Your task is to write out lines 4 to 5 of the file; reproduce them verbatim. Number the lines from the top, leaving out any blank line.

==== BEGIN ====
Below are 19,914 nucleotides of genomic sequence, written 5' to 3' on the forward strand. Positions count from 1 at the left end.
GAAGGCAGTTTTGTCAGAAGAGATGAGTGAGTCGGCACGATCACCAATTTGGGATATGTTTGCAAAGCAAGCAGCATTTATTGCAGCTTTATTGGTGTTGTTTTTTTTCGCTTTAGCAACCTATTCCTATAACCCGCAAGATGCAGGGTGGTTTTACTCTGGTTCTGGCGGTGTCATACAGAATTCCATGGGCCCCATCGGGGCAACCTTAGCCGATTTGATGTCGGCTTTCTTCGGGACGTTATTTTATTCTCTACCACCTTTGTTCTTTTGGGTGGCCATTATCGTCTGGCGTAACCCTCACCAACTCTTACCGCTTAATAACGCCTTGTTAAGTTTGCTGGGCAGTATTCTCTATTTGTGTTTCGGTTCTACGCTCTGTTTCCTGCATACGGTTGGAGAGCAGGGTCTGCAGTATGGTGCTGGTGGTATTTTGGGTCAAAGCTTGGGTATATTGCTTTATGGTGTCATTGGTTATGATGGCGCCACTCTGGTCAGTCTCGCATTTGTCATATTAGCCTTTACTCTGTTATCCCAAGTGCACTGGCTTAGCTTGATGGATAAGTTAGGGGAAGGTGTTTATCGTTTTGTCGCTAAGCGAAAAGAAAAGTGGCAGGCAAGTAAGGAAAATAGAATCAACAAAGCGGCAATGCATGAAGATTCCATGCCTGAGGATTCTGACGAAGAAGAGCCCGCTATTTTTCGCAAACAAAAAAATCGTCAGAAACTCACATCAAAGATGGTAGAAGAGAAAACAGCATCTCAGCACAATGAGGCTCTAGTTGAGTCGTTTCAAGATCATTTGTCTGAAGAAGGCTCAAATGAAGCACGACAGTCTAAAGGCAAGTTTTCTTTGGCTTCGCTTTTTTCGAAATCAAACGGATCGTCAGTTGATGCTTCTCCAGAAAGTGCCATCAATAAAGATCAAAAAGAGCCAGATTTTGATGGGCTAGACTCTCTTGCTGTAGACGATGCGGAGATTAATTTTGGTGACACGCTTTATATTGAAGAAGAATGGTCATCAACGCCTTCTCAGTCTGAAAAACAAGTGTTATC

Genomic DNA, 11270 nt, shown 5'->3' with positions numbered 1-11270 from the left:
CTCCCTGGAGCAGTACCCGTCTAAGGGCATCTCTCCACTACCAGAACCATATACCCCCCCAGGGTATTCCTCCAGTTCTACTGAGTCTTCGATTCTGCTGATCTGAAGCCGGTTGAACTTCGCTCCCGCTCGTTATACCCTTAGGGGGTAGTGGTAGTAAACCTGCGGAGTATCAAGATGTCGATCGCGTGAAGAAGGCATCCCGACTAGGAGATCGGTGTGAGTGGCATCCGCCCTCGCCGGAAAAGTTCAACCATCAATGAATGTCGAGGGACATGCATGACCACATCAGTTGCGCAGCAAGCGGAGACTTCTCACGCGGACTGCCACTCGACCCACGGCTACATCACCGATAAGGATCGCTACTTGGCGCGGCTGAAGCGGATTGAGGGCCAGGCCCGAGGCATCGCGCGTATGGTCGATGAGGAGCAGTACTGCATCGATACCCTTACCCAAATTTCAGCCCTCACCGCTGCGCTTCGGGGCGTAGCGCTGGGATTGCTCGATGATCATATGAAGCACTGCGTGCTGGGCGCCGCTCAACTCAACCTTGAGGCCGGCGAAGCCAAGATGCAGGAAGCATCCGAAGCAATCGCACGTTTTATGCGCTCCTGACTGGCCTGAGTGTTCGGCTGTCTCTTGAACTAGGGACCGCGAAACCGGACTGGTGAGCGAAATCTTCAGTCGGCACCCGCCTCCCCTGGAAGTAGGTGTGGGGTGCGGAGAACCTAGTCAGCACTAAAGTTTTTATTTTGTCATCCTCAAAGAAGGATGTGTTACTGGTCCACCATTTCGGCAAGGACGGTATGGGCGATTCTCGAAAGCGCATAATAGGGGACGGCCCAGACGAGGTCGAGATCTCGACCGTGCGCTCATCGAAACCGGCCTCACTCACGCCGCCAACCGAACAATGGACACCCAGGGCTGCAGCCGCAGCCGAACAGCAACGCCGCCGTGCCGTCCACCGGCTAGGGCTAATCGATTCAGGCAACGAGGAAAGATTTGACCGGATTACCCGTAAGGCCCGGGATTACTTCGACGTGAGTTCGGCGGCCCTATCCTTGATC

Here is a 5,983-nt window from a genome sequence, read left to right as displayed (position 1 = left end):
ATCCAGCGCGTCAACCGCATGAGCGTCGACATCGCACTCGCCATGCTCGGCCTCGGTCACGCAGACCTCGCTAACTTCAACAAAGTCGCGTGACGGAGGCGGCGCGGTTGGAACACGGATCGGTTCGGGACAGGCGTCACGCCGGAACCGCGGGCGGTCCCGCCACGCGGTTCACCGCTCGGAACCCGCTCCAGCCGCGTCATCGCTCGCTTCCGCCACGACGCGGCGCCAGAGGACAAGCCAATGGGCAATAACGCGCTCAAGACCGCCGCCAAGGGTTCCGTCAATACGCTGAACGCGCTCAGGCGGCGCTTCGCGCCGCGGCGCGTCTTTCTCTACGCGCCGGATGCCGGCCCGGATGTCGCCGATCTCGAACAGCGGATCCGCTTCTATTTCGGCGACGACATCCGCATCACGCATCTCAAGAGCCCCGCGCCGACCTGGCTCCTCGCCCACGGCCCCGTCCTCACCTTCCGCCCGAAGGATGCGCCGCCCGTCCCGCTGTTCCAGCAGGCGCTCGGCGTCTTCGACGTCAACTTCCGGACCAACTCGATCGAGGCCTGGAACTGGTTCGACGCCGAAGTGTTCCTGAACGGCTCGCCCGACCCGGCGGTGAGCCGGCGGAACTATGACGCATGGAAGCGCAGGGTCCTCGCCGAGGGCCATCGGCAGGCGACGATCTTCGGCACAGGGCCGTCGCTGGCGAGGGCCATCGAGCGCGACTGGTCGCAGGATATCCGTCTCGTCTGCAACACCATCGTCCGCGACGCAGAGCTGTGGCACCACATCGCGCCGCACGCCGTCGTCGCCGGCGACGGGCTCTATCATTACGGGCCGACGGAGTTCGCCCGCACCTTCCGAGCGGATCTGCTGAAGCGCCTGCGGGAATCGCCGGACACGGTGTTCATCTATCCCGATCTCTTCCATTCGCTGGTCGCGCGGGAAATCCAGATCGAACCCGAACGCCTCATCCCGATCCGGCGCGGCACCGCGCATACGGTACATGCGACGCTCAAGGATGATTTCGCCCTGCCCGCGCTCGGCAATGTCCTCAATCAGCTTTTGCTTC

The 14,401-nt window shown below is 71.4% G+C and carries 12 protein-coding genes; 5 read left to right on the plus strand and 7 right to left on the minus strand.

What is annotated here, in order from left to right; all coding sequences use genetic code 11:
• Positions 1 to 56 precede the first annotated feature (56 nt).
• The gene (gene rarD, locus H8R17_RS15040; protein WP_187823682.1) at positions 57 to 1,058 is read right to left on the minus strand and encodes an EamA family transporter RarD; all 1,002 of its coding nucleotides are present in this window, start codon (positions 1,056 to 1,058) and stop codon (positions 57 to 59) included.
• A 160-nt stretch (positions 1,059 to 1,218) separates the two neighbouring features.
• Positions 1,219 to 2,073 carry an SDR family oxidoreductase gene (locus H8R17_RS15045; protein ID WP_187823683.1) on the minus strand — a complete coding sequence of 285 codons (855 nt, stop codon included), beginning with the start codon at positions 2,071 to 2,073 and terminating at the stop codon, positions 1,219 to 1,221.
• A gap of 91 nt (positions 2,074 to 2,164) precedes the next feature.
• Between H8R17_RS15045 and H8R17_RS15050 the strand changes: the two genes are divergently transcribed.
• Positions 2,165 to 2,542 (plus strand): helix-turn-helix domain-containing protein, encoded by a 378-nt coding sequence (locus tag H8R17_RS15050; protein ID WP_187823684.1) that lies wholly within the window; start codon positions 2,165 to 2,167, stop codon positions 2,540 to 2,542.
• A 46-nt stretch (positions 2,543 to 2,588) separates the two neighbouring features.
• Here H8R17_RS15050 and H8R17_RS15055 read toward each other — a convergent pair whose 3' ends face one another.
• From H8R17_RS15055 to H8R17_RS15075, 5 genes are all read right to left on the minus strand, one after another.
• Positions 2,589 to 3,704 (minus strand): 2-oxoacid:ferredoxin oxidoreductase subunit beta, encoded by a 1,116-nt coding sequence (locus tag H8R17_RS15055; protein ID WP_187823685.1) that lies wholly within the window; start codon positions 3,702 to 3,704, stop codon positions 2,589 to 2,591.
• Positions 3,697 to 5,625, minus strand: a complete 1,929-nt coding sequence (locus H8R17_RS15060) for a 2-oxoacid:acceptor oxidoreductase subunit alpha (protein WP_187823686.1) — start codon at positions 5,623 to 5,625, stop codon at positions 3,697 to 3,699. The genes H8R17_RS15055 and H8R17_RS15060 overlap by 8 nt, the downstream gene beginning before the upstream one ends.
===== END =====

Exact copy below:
CTCCCTGGAGCAGTACCCGTCTAAGGGCATCTCTCCACTACCAGAACCATATACCCCCCCAGGGTATTCCTCCAGTTCTACTGAGTCTTCGATTCTGCTGATCTGAAGCCGGTTGAACTTCGCTCCCGCTCGTTATACCCTTAGGGGGTAGTGGTAGTAAACCTGCGGAGTATCAAGATGTCGATCGCGTGAAGAAGGCATCCCGACTAGGAGATCGGTGTGAGTGGCATCCGCCCTCGCCGGAAAAGTTCAACCATCAATGAATGTCGAGGGACATGCATGACCACATCAGTTGCGCAGCAAGCGGAGACTTCTCACGCGGACTGCCACTCGACCCACGGCTACATCACCGATAAGGATCGCTACTTGGCGCGGCTGAAGCGGATTGAGGGCCAGGCCCGAGGCATCGCGCGTATGGTCGATGAGGAGCAGTACTGCATCGATACCCTTACCCAAATTTCAGCCCTCACCGCTGCGCTTCGGGGCGTAGCGCTGGGATTGCTCGATGATCATATGAAGCACTGCGTGCTGGGCGCCGCTCAACTCAACCTTGAGGCCGGCGAAGCCAAGATGCAGGAAGCATCCGAAGCAATCGCACGTTTTATGCGCTCCTGACTGGCCTGAGTGTTCGGCTGTCTCTTGAACTAGGGACCGCGAAACCGGACTGGTGAGCGAAATCTTCAGTCGGCACCCGCCTCCCCTGGAAGTAGGTGTGGGGTGCGGAGAACCTAGTCAGCACTAAAGTTTTTATTTTGTCATCCTCAAAGAAGGATGTGTTACTGGTCCACCATTTCGGCAAGGACGGTATGGGCGATTCTCGAAAGCGCATAATAGGGGACGGCCCAGACGAGGTCGAGATCTCGACCGTGCGCTCATCGAAACCGGCCTCACTCACGCCGCCAACCGAACAATGGACACCCAGGGCTGCAGCCGCAGCCGAACAGCAACGCCGCCGTGCCGTCCACCGGCTAGGGCTAATCGATTCAGGCAACGAGGAAAGATTTGACCGGATTACCCGTAAGGCCCGGGATTACTTCGACGTGAGTTCGGCGGCCCTATCCTTGATC

Here is a 5,983-nt window from a genome sequence, read left to right as displayed (position 1 = left end):